“I don’t want to look blind,” they say. I hear it time and time again in discussions with other people, those who have recently lost their sight and also those who have been blind since birth.
“I’ll use sighted guide, if I walk with someone nobody will know.”
“I won’t use a cane. I can’t go out much, but I don’t want people to know I can’t see.”
“I don’t want to learn braille, it makes me look so blind.”
Guess what, I look blind. I look really, really blind. I walk down the street, my labrador guiding me in and out of the crowd. I visit a friend, jumping on and off the train, cane in hand. I pull my computer out in class, plugging in my headphones so I can hear my screenreader. My phone rings and I swipe my fingers across the screen, listening to the voice that tells me who is calling.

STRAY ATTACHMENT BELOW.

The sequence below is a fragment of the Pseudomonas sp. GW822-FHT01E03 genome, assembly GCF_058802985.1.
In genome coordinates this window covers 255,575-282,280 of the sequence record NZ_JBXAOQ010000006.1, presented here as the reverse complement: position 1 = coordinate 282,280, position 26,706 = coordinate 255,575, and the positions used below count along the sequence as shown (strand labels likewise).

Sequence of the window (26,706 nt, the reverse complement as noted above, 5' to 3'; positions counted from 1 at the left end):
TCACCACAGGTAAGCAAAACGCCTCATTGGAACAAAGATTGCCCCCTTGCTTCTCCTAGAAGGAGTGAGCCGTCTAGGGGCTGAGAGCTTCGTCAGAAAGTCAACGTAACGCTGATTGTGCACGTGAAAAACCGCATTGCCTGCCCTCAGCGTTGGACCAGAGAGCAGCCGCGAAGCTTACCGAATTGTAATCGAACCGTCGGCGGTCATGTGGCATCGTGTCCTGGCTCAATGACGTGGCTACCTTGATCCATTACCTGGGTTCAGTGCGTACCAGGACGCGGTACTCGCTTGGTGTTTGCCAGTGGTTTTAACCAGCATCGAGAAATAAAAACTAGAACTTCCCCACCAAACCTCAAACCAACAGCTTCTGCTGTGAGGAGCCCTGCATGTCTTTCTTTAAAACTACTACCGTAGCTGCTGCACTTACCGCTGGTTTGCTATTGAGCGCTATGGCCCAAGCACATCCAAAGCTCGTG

Don’t I look blind? Yes, yes I do. And I love it, because by looking blind I have owned the thing that makes other people fear me. I live the life most people are terrified of having, and it is a wonderful thing.
When I walk in the street, whether with dog or cane I am able to choose where I go, as everyone else does. My computer, with its robotic voice enables me to study, to read, to laugh at videos on YouTube, to write this blog. When my phone talks to me I know who is calling, I text my family, check a route I’m planning on travelling on Google Maps and buy a train ticket.
I am not shackled to the family member I rely on to leave the house. I don’t fall, or fear crossing the road because I have no cane and can’t detect bumps in the pavement. I can read books easily, my fingers dancing across the page in a rhythm I know by heart.
I look blind, so very blind. And I am free.